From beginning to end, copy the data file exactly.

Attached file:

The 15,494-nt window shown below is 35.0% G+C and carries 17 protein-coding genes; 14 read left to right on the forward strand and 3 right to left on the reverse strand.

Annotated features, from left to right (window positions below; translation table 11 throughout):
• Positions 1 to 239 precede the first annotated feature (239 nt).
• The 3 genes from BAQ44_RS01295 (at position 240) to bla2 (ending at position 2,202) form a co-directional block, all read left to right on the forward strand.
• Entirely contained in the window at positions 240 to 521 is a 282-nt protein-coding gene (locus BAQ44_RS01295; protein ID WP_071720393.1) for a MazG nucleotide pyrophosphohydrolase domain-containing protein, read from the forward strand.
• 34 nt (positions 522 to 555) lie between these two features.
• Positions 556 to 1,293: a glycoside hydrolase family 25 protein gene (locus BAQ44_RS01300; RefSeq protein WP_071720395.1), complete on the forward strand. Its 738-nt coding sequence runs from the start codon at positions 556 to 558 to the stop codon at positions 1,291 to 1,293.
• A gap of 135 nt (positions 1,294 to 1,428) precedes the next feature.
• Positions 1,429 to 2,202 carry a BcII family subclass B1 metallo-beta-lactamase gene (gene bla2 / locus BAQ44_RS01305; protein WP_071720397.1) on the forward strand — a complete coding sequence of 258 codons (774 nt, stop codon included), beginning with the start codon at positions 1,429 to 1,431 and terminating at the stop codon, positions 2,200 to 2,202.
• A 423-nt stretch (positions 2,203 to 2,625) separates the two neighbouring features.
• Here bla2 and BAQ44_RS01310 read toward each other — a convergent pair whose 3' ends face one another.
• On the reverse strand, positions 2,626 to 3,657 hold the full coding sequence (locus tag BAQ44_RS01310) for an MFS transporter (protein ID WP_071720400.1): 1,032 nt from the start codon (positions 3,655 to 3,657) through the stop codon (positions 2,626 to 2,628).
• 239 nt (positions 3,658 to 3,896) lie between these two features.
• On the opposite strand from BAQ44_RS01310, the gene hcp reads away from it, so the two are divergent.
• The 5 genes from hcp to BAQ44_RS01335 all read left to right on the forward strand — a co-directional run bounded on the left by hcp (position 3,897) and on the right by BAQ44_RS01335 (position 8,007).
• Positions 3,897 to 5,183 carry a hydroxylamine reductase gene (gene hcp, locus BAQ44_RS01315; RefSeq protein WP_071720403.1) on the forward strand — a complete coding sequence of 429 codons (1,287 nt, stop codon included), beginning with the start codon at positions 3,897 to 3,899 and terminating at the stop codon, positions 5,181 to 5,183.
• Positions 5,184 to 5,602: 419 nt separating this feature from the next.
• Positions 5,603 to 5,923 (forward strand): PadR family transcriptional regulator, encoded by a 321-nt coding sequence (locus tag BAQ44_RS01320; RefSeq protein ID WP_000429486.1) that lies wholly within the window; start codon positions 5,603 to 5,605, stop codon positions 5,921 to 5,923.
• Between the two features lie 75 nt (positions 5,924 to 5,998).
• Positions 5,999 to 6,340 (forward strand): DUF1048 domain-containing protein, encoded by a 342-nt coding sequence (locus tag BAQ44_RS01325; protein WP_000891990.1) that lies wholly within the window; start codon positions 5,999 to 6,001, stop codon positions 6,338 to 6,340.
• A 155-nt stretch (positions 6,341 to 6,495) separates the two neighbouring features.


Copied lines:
The 15,494-nt window shown below is 35.0% G+C and carries 17 protein-coding genes; 14 read left to right on the forward strand and 3 right to left on the reverse strand.

Annotated features, from left to right (window positions below; translation table 11 throughout):
• Positions 1 to 239 precede the first annotated feature (239 nt).
• The 3 genes from BAQ44_RS01295 (at position 240) to bla2 (ending at position 2,202) form a co-directional block, all read left to right on the forward strand.
• Entirely contained in the window at positions 240 to 521 is a 282-nt protein-coding gene (locus BAQ44_RS01295; protein ID WP_071720393.1) for a MazG nucleotide pyrophosphohydrolase domain-containing protein, read from the forward strand.
• 34 nt (positions 522 to 555) lie between these two features.
• Positions 556 to 1,293: a glycoside hydrolase family 25 protein gene (locus BAQ44_RS01300; RefSeq protein WP_071720395.1), complete on the forward strand. Its 738-nt coding sequence runs from the start codon at positions 556 to 558 to the stop codon at positions 1,291 to 1,293.
• A gap of 135 nt (positions 1,294 to 1,428) precedes the next feature.
• Positions 1,429 to 2,202 carry a BcII family subclass B1 metallo-beta-lactamase gene (gene bla2 / locus BAQ44_RS01305; protein WP_071720397.1) on the forward strand — a complete coding sequence of 258 codons (774 nt, stop codon included), beginning with the start codon at positions 1,429 to 1,431 and terminating at the stop codon, positions 2,200 to 2,202.
• A 423-nt stretch (positions 2,203 to 2,625) separates the two neighbouring features.
• Here bla2 and BAQ44_RS01310 read toward each other — a convergent pair whose 3' ends face one another.
• On the reverse strand, positions 2,626 to 3,657 hold the full coding sequence (locus tag BAQ44_RS01310) for an MFS transporter (protein ID WP_071720400.1): 1,032 nt from the start codon (positions 3,655 to 3,657) through the stop codon (positions 2,626 to 2,628).
• 239 nt (positions 3,658 to 3,896) lie between these two features.
• On the opposite strand from BAQ44_RS01310, the gene hcp reads away from it, so the two are divergent.
• The 5 genes from hcp to BAQ44_RS01335 all read left to right on the forward strand — a co-directional run bounded on the left by hcp (position 3,897) and on the right by BAQ44_RS01335 (position 8,007).
• Positions 3,897 to 5,183 carry a hydroxylamine reductase gene (gene hcp, locus BAQ44_RS01315; RefSeq protein WP_071720403.1) on the forward strand — a complete coding sequence of 429 codons (1,287 nt, stop codon included), beginning with the start codon at positions 3,897 to 3,899 and terminating at the stop codon, positions 5,181 to 5,183.
• Positions 5,184 to 5,602: 419 nt separating this feature from the next.
• Positions 5,603 to 5,923 (forward strand): PadR family transcriptional regulator, encoded by a 321-nt coding sequence (locus tag BAQ44_RS01320; RefSeq protein ID WP_000429486.1) that lies wholly within the window; start codon positions 5,603 to 5,605, stop codon positions 5,921 to 5,923.
• Between the two features lie 75 nt (positions 5,924 to 5,998).
• Positions 5,999 to 6,340 (forward strand): DUF1048 domain-containing protein, encoded by a 342-nt coding sequence (locus tag BAQ44_RS01325; protein WP_000891990.1) that lies wholly within the window; start codon positions 5,999 to 6,001, stop codon positions 6,338 to 6,340.
• A 155-nt stretch (positions 6,341 to 6,495) separates the two neighbouring features.